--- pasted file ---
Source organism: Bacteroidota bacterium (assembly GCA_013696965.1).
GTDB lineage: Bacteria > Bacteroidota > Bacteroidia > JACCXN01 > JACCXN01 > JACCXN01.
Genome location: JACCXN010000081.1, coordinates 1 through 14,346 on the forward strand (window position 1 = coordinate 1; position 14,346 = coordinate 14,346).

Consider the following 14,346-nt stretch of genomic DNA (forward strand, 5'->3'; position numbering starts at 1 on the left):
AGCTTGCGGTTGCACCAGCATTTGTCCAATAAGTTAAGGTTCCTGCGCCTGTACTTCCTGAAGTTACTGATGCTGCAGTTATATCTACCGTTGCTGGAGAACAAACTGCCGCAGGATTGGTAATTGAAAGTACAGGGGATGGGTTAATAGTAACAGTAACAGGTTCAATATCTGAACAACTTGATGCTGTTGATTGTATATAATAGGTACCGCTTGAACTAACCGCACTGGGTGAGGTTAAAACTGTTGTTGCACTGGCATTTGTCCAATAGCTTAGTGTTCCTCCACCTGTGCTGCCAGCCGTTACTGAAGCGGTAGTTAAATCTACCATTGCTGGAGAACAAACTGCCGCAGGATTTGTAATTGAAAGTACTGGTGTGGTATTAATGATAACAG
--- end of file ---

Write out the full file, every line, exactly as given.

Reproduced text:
Source organism: Bacteroidota bacterium (assembly GCA_013696965.1).
GTDB lineage: Bacteria > Bacteroidota > Bacteroidia > JACCXN01 > JACCXN01 > JACCXN01.
Genome location: JACCXN010000081.1, coordinates 1 through 14,346 on the forward strand (window position 1 = coordinate 1; position 14,346 = coordinate 14,346).

Consider the following 14,346-nt stretch of genomic DNA (forward strand, 5'->3'; position numbering starts at 1 on the left):
AGCTTGCGGTTGCACCAGCATTTGTCCAATAAGTTAAGGTTCCTGCGCCTGTACTTCCTGAAGTTACTGATGCTGCAGTTATATCTACCGTTGCTGGAGAACAAACTGCCGCAGGATTGGTAATTGAAAGTACAGGGGATGGGTTAATAGTAACAGTAACAGGTTCAATATCTGAACAACTTGATGCTGTTGATTGTATATAATAGGTACCGCTTGAACTAACCGCACTGGGTGAGGTTAAAACTGTTGTTGCACTGGCATTTGTCCAATAGCTTAGTGTTCCTCCACCTGTGCTGCCAGCCGTTACTGAAGCGGTAGTTAAATCTACCATTGCTGGAGAACAAACTGCCGCAGGATTTGTAATTGAAAGTACTGGTGTGGTATTAATGATAACAG